John Cruickshank, CBC Publisher (his grandiose title, not ours), must have thought he had cleverly disposed of that pesky Krista Erickson problem with a one-page public letter released Monday. Until, that is, it came back to bite him on the arse.
Yes, he wrote, Erickson did "collude" with the Liberal Party by providing questions to one of their MPs so they could, before the televised Parliamentary ethics committee, link former Prime Minister Brian Mulroney to the current Conservative government.
But she did it with the best of intentions--"in pursuit of a journalistically legitimate story."
However, since she technically breached a section of the CBC's policy handbook, she was being reassigned from Parliament Hill to Toronto, he wrote. But then he crossed the proverbial bridge too far.
"Given the potential risk to the journalistic credibility of our Ottawa Bureau, its reporters, and CBC News generally, we have chosen on an exceptional basis to make the detailed outcome of our disciplinary process available to you (the Conservative Party), our employees and the public at large."
Don't break your wrist patting yourself on the back, John.
Far from restoring the credibility of CBC News, the Corporation's handling of the Erickson affair has managed to shred that credibility to tatters.
For starters, it confirmed the cozy relationship between the CBC and the Liberal Party, something everybody in the news business knew, but which the CBC always denied until now.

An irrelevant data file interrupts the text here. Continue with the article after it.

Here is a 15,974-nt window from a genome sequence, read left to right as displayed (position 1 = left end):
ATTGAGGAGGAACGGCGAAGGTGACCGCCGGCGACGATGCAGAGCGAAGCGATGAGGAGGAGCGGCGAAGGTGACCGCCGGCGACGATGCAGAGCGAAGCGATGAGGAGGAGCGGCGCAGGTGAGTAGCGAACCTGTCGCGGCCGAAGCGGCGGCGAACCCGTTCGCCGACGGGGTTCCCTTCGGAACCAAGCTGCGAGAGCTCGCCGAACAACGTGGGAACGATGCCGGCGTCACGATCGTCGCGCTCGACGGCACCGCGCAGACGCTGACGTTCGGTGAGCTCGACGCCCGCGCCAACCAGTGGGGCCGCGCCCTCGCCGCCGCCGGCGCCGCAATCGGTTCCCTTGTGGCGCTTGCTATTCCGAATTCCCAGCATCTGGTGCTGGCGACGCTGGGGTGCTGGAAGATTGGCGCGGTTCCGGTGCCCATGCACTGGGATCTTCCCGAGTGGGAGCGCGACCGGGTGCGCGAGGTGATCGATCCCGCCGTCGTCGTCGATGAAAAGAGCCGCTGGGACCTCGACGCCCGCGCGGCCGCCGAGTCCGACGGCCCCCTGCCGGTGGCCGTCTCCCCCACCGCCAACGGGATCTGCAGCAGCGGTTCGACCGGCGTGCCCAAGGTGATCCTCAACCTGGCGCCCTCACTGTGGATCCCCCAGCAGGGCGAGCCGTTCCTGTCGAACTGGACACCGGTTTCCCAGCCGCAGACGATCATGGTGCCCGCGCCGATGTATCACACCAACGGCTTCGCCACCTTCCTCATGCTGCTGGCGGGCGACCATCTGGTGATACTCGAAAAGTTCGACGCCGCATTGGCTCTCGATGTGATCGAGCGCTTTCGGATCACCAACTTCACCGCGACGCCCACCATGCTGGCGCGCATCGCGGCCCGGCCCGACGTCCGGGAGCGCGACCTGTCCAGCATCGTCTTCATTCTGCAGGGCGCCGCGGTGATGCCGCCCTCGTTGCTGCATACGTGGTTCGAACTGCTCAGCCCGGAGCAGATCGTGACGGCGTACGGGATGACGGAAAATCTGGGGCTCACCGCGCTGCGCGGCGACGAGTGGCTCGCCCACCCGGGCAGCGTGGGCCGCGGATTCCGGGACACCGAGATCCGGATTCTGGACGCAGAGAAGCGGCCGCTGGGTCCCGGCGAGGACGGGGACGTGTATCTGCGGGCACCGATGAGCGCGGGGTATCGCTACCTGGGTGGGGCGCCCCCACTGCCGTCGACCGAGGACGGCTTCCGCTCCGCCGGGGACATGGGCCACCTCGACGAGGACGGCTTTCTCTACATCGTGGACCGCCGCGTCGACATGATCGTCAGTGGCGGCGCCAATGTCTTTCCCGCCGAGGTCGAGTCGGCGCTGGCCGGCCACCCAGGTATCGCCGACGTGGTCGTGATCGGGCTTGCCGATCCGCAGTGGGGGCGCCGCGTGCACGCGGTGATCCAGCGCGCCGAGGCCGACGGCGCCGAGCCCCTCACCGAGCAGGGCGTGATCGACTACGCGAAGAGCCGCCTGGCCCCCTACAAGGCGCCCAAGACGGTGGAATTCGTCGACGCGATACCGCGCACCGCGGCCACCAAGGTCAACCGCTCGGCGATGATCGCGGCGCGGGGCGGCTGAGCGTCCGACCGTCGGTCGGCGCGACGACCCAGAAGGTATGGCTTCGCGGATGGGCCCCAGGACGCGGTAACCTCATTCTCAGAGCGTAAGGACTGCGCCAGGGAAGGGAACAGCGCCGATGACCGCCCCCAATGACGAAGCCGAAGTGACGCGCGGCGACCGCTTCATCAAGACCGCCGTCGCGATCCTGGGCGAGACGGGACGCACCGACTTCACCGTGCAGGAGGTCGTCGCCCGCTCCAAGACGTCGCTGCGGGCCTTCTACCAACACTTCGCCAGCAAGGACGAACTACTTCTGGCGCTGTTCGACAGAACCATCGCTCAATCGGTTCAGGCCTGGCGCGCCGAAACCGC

But, but. but...wasn't Krista acting on her own without CBC approval?
Well, that's what Cruickshank says---without an iota of evidence provided to Canadians to back up that contention. We're supposed to take his word for it.
Well here's a word --- NO.
"When this initially came out, it was a suggestion it was several people, that this was a sign of CBC bias and everybody in the Ottawa bureau, everybody in CBC News, wants to make it clear this is not a sign of bias or unprofessionalism at all. This was an exceptional incident that we dealt with very quickly." Cruickshank told Canadian Press.
The Black Rod highlighted http://blackrod.blogspot.com/2008/01/cbc-to-canadians-sure-krista-helped.html the many, many questions that are unanswered by Cruickshank's missive, including some he alludes to in his comment to CP. They can be summarized as Who, What, Where, When and Why.
And even more questions have arisen from the stories that flowed from the CBC's reponse to the formal complaint about the collusion with the Liberals.
Almost all of the stories assumed that Krista provided her questions to Liberal MP Pablo Rodriguez who asked her questions on TV. But the CBC's Cruickshank refuses to name Krista's Liberal Party contact.
He only says Krista provided questions to "a Member of Parliament" with no party designation, indicative of a continuing sweetheart association between the CBC and the Liberals where the CBC does its best to cushion any criticism of the Grits.
The CBC still refuses to report how the Liberals continue to deceive Canadians by denying they received any questions from any reporter at the CBC.
Maybe Pablo isn't Erickson's boy after all and Cruickshank is laughing up his sleeve as reporters make an incorrect assumption. Or maybe Pablo is the Liberal that Krista Erickson was dating, according to one of our sources. Does pillow talk count as Principles, Section 3's " association or contact which could reasonably give rise to perceptions of partiality"?